February 6, 2020

Ufuoma McDermott sponsors 100 for Merry Men 2

Merry Men 2

Top Nigerian actor, Ufuoma McDermott, has sponsored 100 Nigerians to see Merry Men 2 at IMAX Cinema in Lekki, Phase 1, Lagos.

PorkMoney said that it took the decision to support the project “in order to inculcate in young Nigerians the need to live a life devoid of crime and imbibe sound moral virtues, using the lead character Zara Aminu (played by Ufuoma McDermott) as a case study.”

PorkMoney is one of the largest privately-owned pig farms in West Africa.

Speaking at a ‘Meet and Greet’ session with fans and journalists after the movie viewing on January 25, 2020, McDermott said that given the evolving age of Information and Communications Technology, the special viewing of the movie stood to endear more young Nigerians into embracing ICT, especially in curbing crime and other vices.

She said, “The movie and what we have done here today will further enable young people, and the Nigerian society as a whole, to appreciate the unflinching love mothers have for children and their willingness, at any point, to break the rules in order to save and protect a child from harm. Zara Aminu (Ufuoma McDermott) depicts this typical mother role in Merry Men 2.

“Just like a few Nigerian start-ups that do not give up, despite daunting challenges in the business environment, Zara Aminu never gave up on her beliefs and ideals.”

McDermott added, “With this project, young Nigerians will learn and realise the importance of not giving up on a struggle – health challenges, quest for freedom, acquisition of knowledge, passion, business, etc.”

While being interviewed, one of McDermott’s fans, Chris Chukwujekwe, described the movie as a classic, saying, “Zara made all the difference in the movie.”

He said, “Zara is smart, a master-mind and a fixer who is very skilled in handling arms. She is notorious, but a very skilled criminal.”

According to him, Zara’s intelligence surpassed the role played by Ramsey Noah.

“Ramsey Noah was very witty, but Zara often predicted all his strategies correctly,” Chukwujekwe said.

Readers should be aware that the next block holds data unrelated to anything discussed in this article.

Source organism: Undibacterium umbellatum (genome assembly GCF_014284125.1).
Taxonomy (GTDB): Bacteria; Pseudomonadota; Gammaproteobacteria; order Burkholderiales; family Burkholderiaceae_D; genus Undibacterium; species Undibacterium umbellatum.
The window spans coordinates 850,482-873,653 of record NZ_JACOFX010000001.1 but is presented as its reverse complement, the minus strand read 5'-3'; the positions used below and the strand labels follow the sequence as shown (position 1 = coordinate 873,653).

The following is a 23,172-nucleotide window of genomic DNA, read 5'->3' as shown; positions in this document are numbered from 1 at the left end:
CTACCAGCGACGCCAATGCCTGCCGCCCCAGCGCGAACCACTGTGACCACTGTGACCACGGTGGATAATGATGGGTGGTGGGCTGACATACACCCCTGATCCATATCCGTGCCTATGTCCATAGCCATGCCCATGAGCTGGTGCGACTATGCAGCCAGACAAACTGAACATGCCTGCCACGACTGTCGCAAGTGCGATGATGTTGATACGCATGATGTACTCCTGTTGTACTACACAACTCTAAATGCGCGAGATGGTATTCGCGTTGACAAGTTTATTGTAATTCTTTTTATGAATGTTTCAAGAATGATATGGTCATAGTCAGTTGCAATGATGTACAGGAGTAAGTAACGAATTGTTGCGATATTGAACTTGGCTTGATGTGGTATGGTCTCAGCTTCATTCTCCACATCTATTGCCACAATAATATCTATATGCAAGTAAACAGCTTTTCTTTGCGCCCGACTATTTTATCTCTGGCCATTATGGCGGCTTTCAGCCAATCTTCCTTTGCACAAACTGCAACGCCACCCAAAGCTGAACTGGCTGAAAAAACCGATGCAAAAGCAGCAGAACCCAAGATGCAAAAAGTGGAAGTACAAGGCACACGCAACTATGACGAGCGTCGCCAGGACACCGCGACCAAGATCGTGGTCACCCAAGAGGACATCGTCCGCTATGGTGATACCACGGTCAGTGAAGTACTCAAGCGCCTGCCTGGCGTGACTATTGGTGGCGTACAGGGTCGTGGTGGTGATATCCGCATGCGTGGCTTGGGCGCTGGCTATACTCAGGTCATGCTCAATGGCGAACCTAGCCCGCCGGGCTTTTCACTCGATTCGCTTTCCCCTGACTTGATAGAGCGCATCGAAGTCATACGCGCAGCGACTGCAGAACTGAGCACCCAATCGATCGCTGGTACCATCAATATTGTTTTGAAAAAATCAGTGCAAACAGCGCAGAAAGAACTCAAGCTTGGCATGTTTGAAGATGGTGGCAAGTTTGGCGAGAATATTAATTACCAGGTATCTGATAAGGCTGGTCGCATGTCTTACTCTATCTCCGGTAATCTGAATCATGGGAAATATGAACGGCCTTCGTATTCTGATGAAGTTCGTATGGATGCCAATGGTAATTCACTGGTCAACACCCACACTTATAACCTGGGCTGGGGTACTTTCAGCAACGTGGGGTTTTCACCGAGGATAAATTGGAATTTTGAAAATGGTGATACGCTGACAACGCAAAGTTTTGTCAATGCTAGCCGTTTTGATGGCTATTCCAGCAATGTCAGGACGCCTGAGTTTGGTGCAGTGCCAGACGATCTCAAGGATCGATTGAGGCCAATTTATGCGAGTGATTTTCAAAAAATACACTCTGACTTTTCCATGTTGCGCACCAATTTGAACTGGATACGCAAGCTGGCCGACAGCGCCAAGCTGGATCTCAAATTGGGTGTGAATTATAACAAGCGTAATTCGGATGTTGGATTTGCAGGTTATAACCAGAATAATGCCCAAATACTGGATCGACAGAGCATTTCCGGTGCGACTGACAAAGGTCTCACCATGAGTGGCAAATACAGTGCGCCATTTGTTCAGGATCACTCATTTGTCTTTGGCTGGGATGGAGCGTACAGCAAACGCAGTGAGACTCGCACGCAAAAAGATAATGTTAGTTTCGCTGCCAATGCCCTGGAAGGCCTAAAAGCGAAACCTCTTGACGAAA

McDermott shared Chukwujekwe’s views, stating that the physicality and high energy involved in the movie made it a daunting task.

READ ALSO: ‘Agbada challenge’ takes centre-stage at ‘Merry Men’ movie premiere

She, however, relished featuring in the movie, noting that the project took her to a new milestone in her acting career.

“It’s the most challenging in my career because I had to be physical and be as fit as I can. Merry Men 2 took me to a place that no other film has taken me to and I am grateful for that.

“The movie took me out of my usual happy, laughing character to a bit more serious one where I had to frown my face all the time. At the premier of Merry Men 2, I already had two offers on action films,” McDermott said.

She also said, “I think working on this project made me understand the importance of having the right crew members, so we had our martial artist on set. Believe it or not, that is one of the hardest things I had to do in my life.

Merry Men


“I am such a drama actor that act pretty well-displaying emotions on the face and all of that, but when it has to involve getting physical, I was so scared. At a time, they were like ‘hit this guy’, and I said I don’t want to hit him.”

According to her, the most beautiful thing is understanding what martial arts should be and mixing it with filmmaking.

“It was an amazing combination. It slows down production a little bit, in all honesty. You know we could have got through those scenes faster, but it involved a lot more because martial art is involved.

“I give Ayo Makun, the producer, the credit on this one because that was a lot of money many people won’t have spent,” the actor added.

Sharing McDermott’s opinion, Makun, famously known as AY, said, “If you do a wishy-washy kind of production, it won’t take you anywhere and people won’t watch it.

“If you even use politics to push it out there, it still won’t make you money; it will only embarrass you.”

He added, “What that knowledge did is to make us buckle up and know that these people who come out to see films are wiser than what producers used to think. They know what they want, and they know shots, angles; they understand cinematography.”